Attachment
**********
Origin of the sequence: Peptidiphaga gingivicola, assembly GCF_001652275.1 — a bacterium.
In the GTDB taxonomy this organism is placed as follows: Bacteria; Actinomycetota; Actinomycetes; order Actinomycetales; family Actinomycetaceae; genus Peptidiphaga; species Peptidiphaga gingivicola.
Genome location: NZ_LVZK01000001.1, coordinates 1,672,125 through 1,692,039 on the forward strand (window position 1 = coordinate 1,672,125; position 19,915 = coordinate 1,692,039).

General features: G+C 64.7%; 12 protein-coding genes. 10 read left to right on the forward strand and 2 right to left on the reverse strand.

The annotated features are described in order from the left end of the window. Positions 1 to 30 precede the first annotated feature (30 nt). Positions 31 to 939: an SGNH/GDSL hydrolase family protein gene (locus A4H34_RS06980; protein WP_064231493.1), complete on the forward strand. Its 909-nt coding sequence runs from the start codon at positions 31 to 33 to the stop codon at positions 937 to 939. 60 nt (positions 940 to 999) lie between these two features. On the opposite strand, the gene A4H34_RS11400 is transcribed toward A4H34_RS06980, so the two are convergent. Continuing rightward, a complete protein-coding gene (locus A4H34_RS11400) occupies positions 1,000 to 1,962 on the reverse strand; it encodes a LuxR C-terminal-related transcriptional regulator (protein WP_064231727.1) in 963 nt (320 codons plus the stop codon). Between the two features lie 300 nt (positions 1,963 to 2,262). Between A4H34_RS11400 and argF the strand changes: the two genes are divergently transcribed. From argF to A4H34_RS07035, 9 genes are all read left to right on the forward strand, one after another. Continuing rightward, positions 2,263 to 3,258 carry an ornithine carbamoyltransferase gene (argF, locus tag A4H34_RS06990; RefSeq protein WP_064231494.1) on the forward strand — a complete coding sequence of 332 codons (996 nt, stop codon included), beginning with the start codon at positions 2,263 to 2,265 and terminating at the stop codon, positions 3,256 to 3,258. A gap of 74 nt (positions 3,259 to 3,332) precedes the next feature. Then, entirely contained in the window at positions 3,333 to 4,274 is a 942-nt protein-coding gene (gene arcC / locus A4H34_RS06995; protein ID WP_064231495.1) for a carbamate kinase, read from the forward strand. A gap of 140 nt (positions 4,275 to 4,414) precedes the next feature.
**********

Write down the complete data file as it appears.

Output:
Origin of the sequence: Peptidiphaga gingivicola, assembly GCF_001652275.1 — a bacterium.
In the GTDB taxonomy this organism is placed as follows: Bacteria; Actinomycetota; Actinomycetes; order Actinomycetales; family Actinomycetaceae; genus Peptidiphaga; species Peptidiphaga gingivicola.
Genome location: NZ_LVZK01000001.1, coordinates 1,672,125 through 1,692,039 on the forward strand (window position 1 = coordinate 1,672,125; position 19,915 = coordinate 1,692,039).

General features: G+C 64.7%; 12 protein-coding genes. 10 read left to right on the forward strand and 2 right to left on the reverse strand.

The annotated features are described in order from the left end of the window. Positions 1 to 30 precede the first annotated feature (30 nt). Positions 31 to 939: an SGNH/GDSL hydrolase family protein gene (locus A4H34_RS06980; protein WP_064231493.1), complete on the forward strand. Its 909-nt coding sequence runs from the start codon at positions 31 to 33 to the stop codon at positions 937 to 939. 60 nt (positions 940 to 999) lie between these two features. On the opposite strand, the gene A4H34_RS11400 is transcribed toward A4H34_RS06980, so the two are convergent. Continuing rightward, a complete protein-coding gene (locus A4H34_RS11400) occupies positions 1,000 to 1,962 on the reverse strand; it encodes a LuxR C-terminal-related transcriptional regulator (protein WP_064231727.1) in 963 nt (320 codons plus the stop codon). Between the two features lie 300 nt (positions 1,963 to 2,262). Between A4H34_RS11400 and argF the strand changes: the two genes are divergently transcribed. From argF to A4H34_RS07035, 9 genes are all read left to right on the forward strand, one after another. Continuing rightward, positions 2,263 to 3,258 carry an ornithine carbamoyltransferase gene (argF, locus tag A4H34_RS06990; RefSeq protein WP_064231494.1) on the forward strand — a complete coding sequence of 332 codons (996 nt, stop codon included), beginning with the start codon at positions 2,263 to 2,265 and terminating at the stop codon, positions 3,256 to 3,258. A gap of 74 nt (positions 3,259 to 3,332) precedes the next feature. Then, entirely contained in the window at positions 3,333 to 4,274 is a 942-nt protein-coding gene (gene arcC / locus A4H34_RS06995; protein ID WP_064231495.1) for a carbamate kinase, read from the forward strand. A gap of 140 nt (positions 4,275 to 4,414) precedes the next feature.